Mykki Blanco changed everything this decade, upending outdated ideas of gender, helping spark — and then eradicate — the "gay rap" trope, and ultimately transcending her underground New York roots to collaborate with stars like Kanye West, Teyana Taylor and Madonna. In 2012, Blanco kicked things off with her Cosmic Angel mixtape, featuring career-defining cuts like "Haze.Boogie.Life," "Kingpinning," and the undeniable Brenmar-produced "Wavvy." The music video for "Wavvy" is something of a cultural timestamp, with cameos by queer NYC legends like Macy Rodman, Melissa Burns and Jasmine Infiniti. Blanco flips between hyper-masc and hyper-femme presentation, which she's done throughout her career, and invites listeners in at their own risk: "Welcome to hell, bitches/ This is Mykki Blanco/ New World Order motherfucker, follow pronto." — Justin Moran

If you close your eyes, you can hear that iconic saxophone solo as clear as day. The opener to Carly Rae Jepsen's critically celebrated album, Emotion, "Run Away With Me" marked the moment that Jepsen stopped being referred to as the "Call Me Maybe" girl and made every Mac Demarco-stanning indie bro realize that it was cool to like pop. Coated in a decidedly '80s sheen, "Run Away With Me" indulges in nostalgia while not losing itself in it. Thrumming basslines and shimmering synths sweep us up in a rapturous euphoria as Jepsen's vocals soar atop. "Baby, take me to the feeling..." Overflowing with giddy, bright-eyed optimism and the promise of romantic escape, Jepsen extends her hand and asks us to escape with her to a world where possibilities seem endless. — Matt Moen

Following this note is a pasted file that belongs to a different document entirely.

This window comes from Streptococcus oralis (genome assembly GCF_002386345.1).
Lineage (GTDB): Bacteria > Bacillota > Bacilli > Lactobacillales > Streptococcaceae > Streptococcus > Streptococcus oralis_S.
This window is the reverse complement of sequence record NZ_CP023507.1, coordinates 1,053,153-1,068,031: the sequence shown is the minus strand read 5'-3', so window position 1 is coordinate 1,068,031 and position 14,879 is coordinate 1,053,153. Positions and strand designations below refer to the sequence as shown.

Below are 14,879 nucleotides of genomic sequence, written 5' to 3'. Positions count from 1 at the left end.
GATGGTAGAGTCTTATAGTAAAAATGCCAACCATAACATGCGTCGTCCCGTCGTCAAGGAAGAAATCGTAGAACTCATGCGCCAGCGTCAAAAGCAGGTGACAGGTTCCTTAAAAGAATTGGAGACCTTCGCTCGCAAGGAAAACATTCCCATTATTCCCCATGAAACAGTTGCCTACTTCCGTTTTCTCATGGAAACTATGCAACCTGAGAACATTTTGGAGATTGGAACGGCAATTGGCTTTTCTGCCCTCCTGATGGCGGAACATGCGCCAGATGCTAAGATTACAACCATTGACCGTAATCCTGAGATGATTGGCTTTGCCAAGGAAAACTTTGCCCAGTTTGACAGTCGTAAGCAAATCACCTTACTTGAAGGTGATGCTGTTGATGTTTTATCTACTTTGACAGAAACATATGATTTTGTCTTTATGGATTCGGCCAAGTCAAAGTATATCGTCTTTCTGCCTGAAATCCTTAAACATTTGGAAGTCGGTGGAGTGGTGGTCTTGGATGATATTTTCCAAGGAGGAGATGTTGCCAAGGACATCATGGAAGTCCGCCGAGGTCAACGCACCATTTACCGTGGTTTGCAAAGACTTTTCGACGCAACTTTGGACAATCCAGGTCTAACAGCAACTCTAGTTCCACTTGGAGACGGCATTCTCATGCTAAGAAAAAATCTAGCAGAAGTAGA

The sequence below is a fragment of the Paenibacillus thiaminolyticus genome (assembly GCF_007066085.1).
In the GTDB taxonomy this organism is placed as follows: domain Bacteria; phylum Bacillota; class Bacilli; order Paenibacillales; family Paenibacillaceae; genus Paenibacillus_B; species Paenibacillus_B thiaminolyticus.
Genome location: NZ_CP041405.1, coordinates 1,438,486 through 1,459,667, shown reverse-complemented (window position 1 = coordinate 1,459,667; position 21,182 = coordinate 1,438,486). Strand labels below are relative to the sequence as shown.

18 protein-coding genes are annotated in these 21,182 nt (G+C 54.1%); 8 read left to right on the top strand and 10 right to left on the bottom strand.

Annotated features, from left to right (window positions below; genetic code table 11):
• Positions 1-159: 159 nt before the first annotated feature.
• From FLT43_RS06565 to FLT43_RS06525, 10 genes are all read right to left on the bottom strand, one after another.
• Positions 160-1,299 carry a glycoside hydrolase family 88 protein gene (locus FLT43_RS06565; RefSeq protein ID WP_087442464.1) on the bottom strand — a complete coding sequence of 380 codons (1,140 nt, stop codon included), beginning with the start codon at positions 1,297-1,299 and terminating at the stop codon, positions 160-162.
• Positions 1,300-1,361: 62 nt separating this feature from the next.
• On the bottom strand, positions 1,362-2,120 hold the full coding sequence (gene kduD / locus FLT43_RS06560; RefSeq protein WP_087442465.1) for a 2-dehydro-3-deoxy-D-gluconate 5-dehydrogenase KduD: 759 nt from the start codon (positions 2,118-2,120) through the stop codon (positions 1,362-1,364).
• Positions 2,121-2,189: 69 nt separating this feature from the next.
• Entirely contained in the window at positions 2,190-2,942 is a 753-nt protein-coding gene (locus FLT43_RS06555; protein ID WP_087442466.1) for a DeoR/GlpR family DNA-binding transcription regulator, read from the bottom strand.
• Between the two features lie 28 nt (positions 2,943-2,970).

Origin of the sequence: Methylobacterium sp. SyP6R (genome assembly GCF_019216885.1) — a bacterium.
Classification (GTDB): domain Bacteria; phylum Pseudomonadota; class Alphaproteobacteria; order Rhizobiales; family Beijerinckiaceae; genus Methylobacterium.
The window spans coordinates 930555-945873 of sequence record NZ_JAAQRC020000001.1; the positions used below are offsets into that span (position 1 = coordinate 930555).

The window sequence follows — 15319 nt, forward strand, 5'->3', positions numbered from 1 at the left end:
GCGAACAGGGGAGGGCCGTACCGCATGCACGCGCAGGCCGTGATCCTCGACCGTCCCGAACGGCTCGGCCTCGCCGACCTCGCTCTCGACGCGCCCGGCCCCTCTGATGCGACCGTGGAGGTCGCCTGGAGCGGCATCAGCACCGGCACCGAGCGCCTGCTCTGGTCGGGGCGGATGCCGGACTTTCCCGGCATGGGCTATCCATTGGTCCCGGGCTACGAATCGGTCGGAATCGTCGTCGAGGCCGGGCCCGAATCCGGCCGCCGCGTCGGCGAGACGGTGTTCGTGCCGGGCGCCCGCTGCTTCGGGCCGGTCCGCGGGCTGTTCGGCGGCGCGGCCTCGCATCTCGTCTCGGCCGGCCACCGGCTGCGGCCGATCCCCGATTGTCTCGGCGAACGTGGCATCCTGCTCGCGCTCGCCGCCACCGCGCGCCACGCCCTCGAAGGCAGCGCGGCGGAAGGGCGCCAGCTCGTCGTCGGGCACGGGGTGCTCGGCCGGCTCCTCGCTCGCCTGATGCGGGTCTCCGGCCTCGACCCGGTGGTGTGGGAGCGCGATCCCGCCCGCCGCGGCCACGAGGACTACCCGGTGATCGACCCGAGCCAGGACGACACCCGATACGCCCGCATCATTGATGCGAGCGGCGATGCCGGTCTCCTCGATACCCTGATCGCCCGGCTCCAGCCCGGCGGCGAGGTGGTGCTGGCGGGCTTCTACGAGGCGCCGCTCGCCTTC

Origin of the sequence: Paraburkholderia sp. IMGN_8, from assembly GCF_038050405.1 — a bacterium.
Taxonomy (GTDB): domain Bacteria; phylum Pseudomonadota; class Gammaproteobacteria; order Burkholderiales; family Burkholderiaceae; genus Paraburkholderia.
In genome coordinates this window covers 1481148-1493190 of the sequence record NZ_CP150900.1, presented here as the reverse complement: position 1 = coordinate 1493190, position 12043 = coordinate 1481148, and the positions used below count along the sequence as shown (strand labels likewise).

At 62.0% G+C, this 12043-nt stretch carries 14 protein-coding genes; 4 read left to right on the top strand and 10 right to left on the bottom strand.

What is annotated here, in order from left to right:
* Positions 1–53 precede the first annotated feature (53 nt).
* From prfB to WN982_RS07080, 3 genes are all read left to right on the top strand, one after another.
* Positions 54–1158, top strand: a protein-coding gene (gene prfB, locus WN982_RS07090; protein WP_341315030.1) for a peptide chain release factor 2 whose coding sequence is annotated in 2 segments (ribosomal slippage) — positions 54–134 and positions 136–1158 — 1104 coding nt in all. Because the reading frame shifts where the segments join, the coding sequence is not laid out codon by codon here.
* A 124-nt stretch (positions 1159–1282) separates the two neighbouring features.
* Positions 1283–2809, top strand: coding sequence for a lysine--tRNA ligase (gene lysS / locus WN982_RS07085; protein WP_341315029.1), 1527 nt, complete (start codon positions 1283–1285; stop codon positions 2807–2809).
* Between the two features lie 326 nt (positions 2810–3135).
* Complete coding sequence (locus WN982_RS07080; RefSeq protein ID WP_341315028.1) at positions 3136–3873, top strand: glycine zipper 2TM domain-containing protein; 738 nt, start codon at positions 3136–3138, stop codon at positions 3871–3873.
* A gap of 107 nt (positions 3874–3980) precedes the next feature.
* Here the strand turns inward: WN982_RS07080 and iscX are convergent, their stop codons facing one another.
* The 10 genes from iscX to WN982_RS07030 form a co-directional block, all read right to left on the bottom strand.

"What you say to me?" Solange and Sampha sing, eyebrows raised, on A Seat At the Table's "Don't Touch My Hair." The line, delivered with an almost tossed-off directness, is aimed at white people who consistently perform microaggressions toward Black people — everything from unwanted petting to condescending comments about linguistic fluency around identity and experience. The laidback, horn-filled groove is one profound statement of many on Solange's 2016 opus, each in their own way affirming the value of Black feelings, Black ownership, and Black life — a true hallmark of the last 10 years. This song goes far beyond hair, though. The hair is one piece of a bejeweled crown, as Solange sings, and depending on how it's worn, becomes an expression of pride and historic regality. Whole legacies come with each crown that truly can't be erased: "They don't understand what it means to me/ Where we chose to go, where we've been to know," Solange sings, her voice swooping from falsetto to the pit of her gut, where the song's strength and potency is derived. No matter what a white person tries to do to strip her power, Solange knows her soul remains untouched. That there is hers, and this one's for us. — Michael Love Michael

As chosen by Justin Moran, Michael Love Michael, Jael Goldfine, Matt Moen, and Brendan Wetmore